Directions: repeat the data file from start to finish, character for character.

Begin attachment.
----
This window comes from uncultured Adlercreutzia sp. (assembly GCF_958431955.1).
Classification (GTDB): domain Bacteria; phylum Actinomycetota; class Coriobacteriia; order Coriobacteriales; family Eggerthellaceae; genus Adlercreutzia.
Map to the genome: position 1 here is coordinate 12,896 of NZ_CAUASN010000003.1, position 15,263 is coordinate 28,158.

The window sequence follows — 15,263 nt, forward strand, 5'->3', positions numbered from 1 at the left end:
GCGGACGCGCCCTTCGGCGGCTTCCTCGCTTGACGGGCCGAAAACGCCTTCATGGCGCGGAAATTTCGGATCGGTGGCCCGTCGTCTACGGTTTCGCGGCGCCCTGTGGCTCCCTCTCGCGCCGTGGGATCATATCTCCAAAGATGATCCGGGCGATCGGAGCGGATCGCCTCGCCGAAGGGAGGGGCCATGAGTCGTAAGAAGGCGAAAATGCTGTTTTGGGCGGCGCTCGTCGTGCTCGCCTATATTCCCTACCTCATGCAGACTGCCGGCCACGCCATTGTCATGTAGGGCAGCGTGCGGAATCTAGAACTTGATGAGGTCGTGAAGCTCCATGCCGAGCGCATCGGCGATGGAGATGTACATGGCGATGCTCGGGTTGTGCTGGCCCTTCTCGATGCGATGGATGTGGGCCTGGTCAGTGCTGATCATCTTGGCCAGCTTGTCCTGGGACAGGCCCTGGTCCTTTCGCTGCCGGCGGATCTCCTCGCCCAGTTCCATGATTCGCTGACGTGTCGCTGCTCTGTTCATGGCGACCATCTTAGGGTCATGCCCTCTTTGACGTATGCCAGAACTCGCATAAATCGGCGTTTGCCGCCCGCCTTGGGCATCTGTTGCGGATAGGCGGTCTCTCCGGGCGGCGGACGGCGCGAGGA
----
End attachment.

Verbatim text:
This window comes from uncultured Adlercreutzia sp. (assembly GCF_958431955.1).
Classification (GTDB): domain Bacteria; phylum Actinomycetota; class Coriobacteriia; order Coriobacteriales; family Eggerthellaceae; genus Adlercreutzia.
Map to the genome: position 1 here is coordinate 12,896 of NZ_CAUASN010000003.1, position 15,263 is coordinate 28,158.

The window sequence follows — 15,263 nt, forward strand, 5'->3', positions numbered from 1 at the left end:
GCGGACGCGCCCTTCGGCGGCTTCCTCGCTTGACGGGCCGAAAACGCCTTCATGGCGCGGAAATTTCGGATCGGTGGCCCGTCGTCTACGGTTTCGCGGCGCCCTGTGGCTCCCTCTCGCGCCGTGGGATCATATCTCCAAAGATGATCCGGGCGATCGGAGCGGATCGCCTCGCCGAAGGGAGGGGCCATGAGTCGTAAGAAGGCGAAAATGCTGTTTTGGGCGGCGCTCGTCGTGCTCGCCTATATTCCCTACCTCATGCAGACTGCCGGCCACGCCATTGTCATGTAGGGCAGCGTGCGGAATCTAGAACTTGATGAGGTCGTGAAGCTCCATGCCGAGCGCATCGGCGATGGAGATGTACATGGCGATGCTCGGGTTGTGCTGGCCCTTCTCGATGCGATGGATGTGGGCCTGGTCAGTGCTGATCATCTTGGCCAGCTTGTCCTGGGACAGGCCCTGGTCCTTTCGCTGCCGGCGGATCTCCTCGCCCAGTTCCATGATTCGCTGACGTGTCGCTGCTCTGTTCATGGCGACCATCTTAGGGTCATGCCCTCTTTGACGTATGCCAGAACTCGCATAAATCGGCGTTTGCCGCCCGCCTTGGGCATCTGTTGCGGATAGGCGGTCTCTCCGGGCGGCGGACGGCGCGAGGA